The space designed by Kapelyush with assistance from Chinese designer San Tzi is a dazzling mix of abstract images and concrete objects. Fluttering sheets of text hanging from the flies induce thoughts of leafy trees and of the scores and scripts that make up Kunqu opera. Bowed segments of bamboo, also hanging from the flies, are concretely suggestive of traditional Chinese boats and — when they travel from one side of the stage to the other — metaphorically evocative of the passing of life and time.
The soundscape created by Bakshi comprises a delicate mix of traditional Chinese music, ritual humming, the natural sounds of banners and sleeves flapping, and emotionally motivated bursts of percussion. With the art of opera being this work's central focus, Bakshi's treatment of the music takes center stage. In fact, during one key scene in which the dynasty's further existence is called into question, the musicians move out from the corners of the stage and take up positions front stage and center. The development of the action behind them is obscured visually, but given greater meaning metaphorically, by their unnaturally prominent position on stage. “A Fine Time“ was a fresh, often moving production that wed elements of Western and Eastern styles of theater to the enrichment of both.
Goebbels' arresting „Eraritjaritjaka,” based on texts by the Nobel Prize-winning author Elias Canetti, was nothing if not another cultural stew. The German director worked in Switzerland with the French actor Andre Wilms and the Dutch Mondriaan String Quartet to interpret the texts of a Bulgarian-born writer who lived primarily in England but wrote exclusively in German. As if that weren't multinational enough already, the show's title — drawn from a book by Canetti — is a phrase from the language of the Australian Aborigines that means, “inspired by the search for that which no longer is.“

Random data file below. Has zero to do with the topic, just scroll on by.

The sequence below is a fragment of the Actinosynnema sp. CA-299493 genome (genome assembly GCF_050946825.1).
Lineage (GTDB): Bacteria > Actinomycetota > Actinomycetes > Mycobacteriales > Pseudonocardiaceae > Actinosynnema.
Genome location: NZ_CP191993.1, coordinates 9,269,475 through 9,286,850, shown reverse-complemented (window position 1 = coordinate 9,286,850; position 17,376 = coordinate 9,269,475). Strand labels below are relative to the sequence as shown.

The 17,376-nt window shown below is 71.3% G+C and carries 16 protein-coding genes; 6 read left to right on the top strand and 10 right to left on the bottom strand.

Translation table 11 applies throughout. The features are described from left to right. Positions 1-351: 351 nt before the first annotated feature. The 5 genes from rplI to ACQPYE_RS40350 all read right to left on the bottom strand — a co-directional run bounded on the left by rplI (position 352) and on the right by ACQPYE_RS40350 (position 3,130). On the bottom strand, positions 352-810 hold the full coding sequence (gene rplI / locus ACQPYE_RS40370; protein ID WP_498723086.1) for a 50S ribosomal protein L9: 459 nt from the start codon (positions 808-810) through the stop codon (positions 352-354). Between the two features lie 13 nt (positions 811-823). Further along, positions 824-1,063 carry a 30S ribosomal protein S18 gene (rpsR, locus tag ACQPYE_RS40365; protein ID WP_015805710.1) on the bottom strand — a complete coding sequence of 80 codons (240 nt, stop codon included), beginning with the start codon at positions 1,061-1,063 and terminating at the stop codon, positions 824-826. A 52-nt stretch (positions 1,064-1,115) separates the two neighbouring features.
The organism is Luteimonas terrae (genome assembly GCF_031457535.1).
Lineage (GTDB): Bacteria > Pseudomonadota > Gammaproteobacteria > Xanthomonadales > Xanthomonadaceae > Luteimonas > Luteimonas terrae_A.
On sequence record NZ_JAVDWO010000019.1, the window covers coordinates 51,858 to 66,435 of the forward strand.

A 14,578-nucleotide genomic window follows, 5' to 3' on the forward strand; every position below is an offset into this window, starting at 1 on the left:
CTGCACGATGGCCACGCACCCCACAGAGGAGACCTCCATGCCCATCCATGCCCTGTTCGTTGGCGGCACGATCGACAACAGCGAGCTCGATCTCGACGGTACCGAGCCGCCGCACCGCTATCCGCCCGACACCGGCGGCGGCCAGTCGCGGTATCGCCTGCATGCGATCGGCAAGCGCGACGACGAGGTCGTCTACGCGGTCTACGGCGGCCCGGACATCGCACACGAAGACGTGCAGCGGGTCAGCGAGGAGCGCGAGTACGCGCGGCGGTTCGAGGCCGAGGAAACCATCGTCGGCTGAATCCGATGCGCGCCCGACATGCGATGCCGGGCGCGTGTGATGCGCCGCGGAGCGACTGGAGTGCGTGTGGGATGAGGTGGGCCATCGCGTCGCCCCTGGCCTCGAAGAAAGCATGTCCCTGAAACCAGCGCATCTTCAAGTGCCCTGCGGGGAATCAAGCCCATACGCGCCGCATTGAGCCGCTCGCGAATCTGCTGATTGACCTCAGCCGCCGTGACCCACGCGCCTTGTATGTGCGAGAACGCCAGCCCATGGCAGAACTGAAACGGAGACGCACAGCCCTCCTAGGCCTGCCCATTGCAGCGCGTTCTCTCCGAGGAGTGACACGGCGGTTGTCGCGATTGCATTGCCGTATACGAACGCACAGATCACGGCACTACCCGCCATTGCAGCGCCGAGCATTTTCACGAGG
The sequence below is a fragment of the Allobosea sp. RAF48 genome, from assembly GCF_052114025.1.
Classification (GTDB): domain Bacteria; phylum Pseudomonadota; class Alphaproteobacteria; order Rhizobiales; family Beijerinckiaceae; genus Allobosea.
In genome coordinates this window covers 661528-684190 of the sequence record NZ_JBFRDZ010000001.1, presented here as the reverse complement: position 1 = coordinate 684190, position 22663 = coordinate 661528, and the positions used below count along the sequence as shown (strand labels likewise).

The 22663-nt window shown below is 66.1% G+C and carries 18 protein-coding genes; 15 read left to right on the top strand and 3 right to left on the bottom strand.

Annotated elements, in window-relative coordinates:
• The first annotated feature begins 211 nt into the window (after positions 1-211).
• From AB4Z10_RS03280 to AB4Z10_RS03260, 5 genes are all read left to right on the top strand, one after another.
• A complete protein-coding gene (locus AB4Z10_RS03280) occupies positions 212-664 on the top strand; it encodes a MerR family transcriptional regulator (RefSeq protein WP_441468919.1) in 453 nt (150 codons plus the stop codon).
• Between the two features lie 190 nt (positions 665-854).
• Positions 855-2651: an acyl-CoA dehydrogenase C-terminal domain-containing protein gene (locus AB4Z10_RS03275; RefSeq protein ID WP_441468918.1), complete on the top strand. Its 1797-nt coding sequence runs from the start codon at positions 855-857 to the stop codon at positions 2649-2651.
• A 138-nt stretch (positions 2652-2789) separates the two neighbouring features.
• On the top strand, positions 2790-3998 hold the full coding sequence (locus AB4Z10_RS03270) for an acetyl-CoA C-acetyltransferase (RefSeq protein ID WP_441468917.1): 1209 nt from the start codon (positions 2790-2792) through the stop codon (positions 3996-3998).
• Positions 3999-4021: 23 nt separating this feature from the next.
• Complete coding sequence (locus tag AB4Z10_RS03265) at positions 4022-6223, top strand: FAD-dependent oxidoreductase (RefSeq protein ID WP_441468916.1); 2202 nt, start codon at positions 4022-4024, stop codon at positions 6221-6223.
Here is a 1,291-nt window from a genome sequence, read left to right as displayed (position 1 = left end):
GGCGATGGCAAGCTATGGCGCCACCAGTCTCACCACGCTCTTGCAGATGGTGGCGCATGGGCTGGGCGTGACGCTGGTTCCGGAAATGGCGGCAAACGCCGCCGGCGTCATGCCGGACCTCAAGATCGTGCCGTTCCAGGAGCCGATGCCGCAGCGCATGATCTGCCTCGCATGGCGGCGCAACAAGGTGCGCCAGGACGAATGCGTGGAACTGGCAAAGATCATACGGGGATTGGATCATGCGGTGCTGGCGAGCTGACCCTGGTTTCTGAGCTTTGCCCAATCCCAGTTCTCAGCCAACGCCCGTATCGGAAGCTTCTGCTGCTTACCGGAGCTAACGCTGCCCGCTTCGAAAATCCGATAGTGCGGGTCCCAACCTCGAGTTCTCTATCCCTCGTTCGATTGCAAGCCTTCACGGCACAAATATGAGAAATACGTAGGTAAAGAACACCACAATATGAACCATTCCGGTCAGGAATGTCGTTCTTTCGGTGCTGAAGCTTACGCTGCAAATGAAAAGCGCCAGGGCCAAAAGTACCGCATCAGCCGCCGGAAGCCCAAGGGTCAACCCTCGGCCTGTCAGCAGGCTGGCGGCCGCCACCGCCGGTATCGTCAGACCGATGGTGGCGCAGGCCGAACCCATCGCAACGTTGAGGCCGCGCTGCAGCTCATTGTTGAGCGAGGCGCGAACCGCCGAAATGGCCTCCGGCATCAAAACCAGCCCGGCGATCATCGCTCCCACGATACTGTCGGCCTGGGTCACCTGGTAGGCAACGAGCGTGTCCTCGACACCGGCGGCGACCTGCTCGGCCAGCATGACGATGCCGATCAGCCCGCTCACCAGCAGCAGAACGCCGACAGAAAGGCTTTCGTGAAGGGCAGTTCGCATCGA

At the show's performances in early June, Wilms delivered Canetti's often aphoristic phrases expressing the paradoxes of the human condition in a theatrical and musical context that expanded and renewed their significance. He began on an empty stage, surrounded by the musicians of the Mondriaan Quartet, but in a moment of frustration left the theater altogether. His actions from then on were projected to us by way of a video camera that followed him into a waiting vehicle which delivered him, via Tverskaya Ulitsa and various Moscow side-streets, to an apartment from which most of the remainder of the show was presented. It was only as the finale approached that we realized Goebbels and his designer Klaus Grunberg had played a clever trick on us: The apartment from which much of the performance was broadcast was actually a theatrical set located backstage, immediately behind the very screen on which the action was projected.
The sense of displacement and disorientation that Goebbels' ruse foisted on the audience was a visceral interpretation of Canetti's texts. “I feel most at home when I hold a pencil and write in German and around me everyone is speaking English,“ Canetti wrote. This expression of the writer's ability to find meaning in shifting linguistic and cultural spaces became, in Goebbels' hands, a method of theatrical transformation. The Chekhov Festival has many more theatrical and cultural transformations on tap. Shortly after the premiere of Donnellan's „Three Sisters,” Japanese director Tadashi Suzuki will offer his own interpretation of Chekhov's „Ivanov,” running from June 28 to 30 at the Mossoviet Theater. Another significant cross-cultural work will be Simon McBurney's production of “The Noise of Time” for the British Complicite Theater. This theatrical rendition of Dmitry Shostakovich's String Quartet in E Flat will play July 9 to 12, also at the Mossoviet Theater.

John Freedman, 17-06-2005